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What's Your Why?

I'm sure you've heard this question before, and if you haven't heard it from your financial advisor, you may have a problem. Many use this question in terms of what someone wants in life, their reason for being, and indeed, their purpose.

Knowing Your Why

  • Provides clarity
  • Keeps you focused
  • Fuels your passion
  • Helps you find meaning in setbacks and develop your resilience
  • Defines and helps you remain true to your core values

I use this question when I talk about money. Whenever I speak with a client, I ask them, “What are you investing for?”

Sometimes I get a strange look. The obvious answers are “To get rich,” or “To save for retirement,” or “Because I must.” But successful investing requires much more than just general categories of purpose. The more you know why you are investing, the more likely you are to be disciplined to stick to your savings and investing plan when the markets and your personal life challenge your resolve.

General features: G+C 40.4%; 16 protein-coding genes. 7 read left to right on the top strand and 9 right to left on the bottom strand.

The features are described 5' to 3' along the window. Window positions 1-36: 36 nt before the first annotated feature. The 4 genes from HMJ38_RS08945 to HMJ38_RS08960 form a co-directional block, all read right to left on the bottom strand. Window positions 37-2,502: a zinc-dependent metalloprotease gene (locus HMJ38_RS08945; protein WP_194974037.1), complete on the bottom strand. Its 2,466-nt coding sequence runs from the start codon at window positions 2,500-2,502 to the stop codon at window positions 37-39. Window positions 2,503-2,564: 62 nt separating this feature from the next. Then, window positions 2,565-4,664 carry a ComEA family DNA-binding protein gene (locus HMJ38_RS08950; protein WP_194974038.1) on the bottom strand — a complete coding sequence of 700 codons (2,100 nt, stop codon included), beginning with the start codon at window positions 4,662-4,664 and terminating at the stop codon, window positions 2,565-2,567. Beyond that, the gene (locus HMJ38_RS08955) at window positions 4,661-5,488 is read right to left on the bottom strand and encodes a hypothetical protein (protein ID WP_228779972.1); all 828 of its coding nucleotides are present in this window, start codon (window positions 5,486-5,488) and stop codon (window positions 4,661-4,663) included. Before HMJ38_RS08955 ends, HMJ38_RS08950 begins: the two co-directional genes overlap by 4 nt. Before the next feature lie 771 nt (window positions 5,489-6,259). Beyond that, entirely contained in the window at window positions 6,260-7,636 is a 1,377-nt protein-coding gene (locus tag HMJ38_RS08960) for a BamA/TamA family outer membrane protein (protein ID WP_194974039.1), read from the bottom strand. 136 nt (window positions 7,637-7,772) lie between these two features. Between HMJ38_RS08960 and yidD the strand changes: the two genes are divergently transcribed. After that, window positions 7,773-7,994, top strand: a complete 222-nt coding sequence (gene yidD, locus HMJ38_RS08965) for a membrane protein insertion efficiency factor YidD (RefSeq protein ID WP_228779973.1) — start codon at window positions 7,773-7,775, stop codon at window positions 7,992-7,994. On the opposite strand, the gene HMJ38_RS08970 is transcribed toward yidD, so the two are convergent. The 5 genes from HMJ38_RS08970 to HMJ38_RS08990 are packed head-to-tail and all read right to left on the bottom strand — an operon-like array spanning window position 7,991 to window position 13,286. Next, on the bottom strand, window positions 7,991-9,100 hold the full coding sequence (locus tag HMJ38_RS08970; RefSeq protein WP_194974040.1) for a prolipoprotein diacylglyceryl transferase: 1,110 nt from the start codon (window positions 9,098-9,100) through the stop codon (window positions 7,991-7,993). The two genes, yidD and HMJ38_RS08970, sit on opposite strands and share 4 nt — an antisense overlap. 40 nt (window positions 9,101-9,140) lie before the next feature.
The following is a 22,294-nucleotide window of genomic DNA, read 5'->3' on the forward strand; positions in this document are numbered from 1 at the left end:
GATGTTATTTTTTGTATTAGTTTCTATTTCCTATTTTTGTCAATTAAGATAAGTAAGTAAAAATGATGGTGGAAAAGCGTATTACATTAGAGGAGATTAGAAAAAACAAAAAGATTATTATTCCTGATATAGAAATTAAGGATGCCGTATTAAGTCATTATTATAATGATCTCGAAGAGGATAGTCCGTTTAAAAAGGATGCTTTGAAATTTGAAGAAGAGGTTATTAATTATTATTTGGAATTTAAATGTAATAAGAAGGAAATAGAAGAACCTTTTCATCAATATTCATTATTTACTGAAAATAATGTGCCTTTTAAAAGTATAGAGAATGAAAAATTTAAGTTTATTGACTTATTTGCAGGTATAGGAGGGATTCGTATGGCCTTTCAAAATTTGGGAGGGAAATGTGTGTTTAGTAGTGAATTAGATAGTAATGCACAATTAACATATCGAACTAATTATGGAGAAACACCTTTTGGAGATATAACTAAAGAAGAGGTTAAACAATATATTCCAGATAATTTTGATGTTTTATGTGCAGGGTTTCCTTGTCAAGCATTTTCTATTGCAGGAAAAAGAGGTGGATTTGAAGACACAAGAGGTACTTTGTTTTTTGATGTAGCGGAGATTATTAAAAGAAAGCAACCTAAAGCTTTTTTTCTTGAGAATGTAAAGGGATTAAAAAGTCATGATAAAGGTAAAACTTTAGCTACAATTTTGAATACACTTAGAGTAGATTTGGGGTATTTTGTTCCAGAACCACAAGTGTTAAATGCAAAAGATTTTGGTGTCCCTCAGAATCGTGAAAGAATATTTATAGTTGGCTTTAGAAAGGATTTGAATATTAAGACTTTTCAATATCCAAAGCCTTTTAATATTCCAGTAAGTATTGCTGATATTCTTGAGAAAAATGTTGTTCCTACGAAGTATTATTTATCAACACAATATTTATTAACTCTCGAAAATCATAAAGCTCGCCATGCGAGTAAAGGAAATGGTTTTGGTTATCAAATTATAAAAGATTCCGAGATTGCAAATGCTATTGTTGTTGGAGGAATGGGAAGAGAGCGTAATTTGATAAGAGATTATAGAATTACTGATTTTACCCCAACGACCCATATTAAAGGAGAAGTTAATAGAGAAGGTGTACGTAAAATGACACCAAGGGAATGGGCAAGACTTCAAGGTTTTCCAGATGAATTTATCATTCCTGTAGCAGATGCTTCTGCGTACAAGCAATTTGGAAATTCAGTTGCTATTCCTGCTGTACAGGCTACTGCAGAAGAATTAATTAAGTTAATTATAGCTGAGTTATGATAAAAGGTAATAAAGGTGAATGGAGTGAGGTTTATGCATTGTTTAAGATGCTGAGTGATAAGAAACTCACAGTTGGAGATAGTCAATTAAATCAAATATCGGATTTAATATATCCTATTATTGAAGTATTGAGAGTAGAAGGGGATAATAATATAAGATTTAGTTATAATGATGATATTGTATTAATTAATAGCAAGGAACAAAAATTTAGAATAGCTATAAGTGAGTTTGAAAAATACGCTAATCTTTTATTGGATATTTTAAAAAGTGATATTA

Your goals need to be specific and elaborate. Saying, “I want to save for retirement,” is not enough. When you retire, where do you want to live? What kind of home do you want to own or rent? Or do you want to live in a condo, on an island or a boat? In what kind of activities do you want to engage? Travel? Golf? Exploring great restaurants? Getting involved in and contributing to causes you care about?

If you are younger and saving for your first house, you must state what you want specifically, not what you think you can get. Whether it is a vacation or your child’s tuition, you need to be specific.

These goals are important because rather than save and hope, which will likely not get you where you really want to be, you can focus your efforts and make decisions in your life progressively—about your career, investments, and lifestyle—that may affect your success in reaching your financial goals. Without specific and detailed goals, attaining any degree of financial security will be difficult, if not impossible.

German philosopher Friedrich Nietzsche said, “He who has a why can endure any how.” Once you have your why, that is, your true goal and your true reason for that goal, the how will become essential to you, not just another chore you have to complete. Knowing your why is also important so that you don’t slip into emotional decisions and so that you have the motivation to work hard.

At Curran, our private wealth managers are dedicated to understanding our clients "why" in order to cater our wealth management services individually.